Names and Titles
Names and titles are those which are used to refer to specific persons and their roles.
Use capitals for titles prefixing names, but not for job desriptions. Note that some job descriptions are never used with names, such as "prime minister".
Though being president of the United States is important, President Kennedy always remarked on how vital his staff and aides were.
Give people’s title, forename and surname whenfirst mentioned. On subsequent mentions, use either surname only or title and surname (unless further information is required to prevent ambiguity), but be consistent.
Dr Malcolm Strong has published some new research into how to make cars go faster. Dr Strong is certain he can build upon this work in future.
For internal staff, you should refer to them after first mention by first name rather than surname.
Use capitals when referring to the specific person holding a specific position and to their work in this role, but not when referring to any holder of that role unless it is a statutory position (there is only one of them).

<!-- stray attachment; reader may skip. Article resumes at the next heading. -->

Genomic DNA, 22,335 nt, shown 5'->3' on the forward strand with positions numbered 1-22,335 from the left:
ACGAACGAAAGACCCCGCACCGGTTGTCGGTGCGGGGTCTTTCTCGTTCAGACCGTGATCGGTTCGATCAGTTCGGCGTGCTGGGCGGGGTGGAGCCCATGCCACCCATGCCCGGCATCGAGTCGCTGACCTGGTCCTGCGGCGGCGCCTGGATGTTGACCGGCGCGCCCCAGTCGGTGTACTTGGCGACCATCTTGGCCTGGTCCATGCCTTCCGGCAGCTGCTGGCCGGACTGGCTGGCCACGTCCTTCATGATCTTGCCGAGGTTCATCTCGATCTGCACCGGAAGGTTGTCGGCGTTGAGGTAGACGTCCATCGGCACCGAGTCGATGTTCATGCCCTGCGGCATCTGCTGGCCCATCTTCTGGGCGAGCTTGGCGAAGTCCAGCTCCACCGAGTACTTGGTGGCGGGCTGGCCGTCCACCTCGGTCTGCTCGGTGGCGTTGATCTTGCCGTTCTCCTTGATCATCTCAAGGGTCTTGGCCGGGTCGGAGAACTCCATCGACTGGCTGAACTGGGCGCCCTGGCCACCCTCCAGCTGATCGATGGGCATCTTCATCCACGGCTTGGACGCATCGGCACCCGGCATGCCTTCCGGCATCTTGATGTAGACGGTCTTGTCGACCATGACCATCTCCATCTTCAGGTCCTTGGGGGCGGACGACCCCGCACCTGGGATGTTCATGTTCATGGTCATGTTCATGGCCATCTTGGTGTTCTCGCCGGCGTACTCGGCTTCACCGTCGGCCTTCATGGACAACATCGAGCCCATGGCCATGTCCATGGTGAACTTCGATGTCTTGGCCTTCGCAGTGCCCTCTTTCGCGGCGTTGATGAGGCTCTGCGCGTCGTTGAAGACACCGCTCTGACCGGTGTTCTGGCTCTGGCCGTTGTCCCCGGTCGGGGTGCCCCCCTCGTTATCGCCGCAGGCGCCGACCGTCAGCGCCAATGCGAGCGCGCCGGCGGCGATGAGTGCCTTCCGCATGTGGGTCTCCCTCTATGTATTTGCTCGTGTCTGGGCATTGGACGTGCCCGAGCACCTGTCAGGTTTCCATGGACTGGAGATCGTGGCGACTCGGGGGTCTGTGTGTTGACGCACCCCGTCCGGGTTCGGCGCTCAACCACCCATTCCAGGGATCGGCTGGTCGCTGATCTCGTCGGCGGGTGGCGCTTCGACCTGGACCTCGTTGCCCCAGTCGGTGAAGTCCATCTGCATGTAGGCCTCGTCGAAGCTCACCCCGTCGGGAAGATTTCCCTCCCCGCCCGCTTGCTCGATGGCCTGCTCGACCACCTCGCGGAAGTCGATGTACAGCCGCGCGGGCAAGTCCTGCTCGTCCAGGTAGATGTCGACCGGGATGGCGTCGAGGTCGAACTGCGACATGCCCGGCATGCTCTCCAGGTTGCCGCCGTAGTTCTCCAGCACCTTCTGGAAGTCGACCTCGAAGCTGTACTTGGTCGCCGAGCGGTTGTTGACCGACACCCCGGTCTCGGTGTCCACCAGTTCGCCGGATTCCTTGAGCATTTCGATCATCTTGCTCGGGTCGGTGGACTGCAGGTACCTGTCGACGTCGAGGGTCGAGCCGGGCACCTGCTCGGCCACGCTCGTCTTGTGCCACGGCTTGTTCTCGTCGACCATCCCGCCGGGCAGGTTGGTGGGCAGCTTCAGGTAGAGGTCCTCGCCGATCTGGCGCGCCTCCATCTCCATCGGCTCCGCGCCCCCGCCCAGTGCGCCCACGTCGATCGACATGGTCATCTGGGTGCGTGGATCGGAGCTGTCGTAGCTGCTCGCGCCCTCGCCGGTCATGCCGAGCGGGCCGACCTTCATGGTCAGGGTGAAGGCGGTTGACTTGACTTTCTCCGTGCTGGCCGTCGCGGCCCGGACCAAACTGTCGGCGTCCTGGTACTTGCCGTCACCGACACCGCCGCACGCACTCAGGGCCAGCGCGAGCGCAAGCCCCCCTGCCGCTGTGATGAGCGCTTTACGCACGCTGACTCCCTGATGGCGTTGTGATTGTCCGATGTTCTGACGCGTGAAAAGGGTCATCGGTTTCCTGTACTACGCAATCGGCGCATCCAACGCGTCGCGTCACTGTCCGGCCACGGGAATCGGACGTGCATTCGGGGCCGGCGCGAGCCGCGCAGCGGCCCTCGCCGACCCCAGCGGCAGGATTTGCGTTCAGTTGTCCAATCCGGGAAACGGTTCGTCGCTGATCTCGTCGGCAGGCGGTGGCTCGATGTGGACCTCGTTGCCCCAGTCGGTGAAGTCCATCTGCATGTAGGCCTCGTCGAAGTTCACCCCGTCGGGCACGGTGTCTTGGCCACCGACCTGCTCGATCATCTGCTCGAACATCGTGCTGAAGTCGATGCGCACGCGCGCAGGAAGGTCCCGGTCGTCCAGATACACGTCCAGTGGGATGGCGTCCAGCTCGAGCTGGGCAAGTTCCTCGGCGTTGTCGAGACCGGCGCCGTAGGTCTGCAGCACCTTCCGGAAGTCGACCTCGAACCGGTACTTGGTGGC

The Head of School was very clear on the point, despite the fact that heads of school tend not to interfere in such matters.
Professor Karen Cox is the Deputy Vice-Chanellor of The University of Nottingham.
Remember that you do not need to list all awards, degrees, memberships etc held by an individual – only those items relevant to your writing.
The order for postnominals is:
- civil honours
- military honours
- degrees, in the order:
- membership of academic or professional bodies
Return to The University of Nottingham Style Guide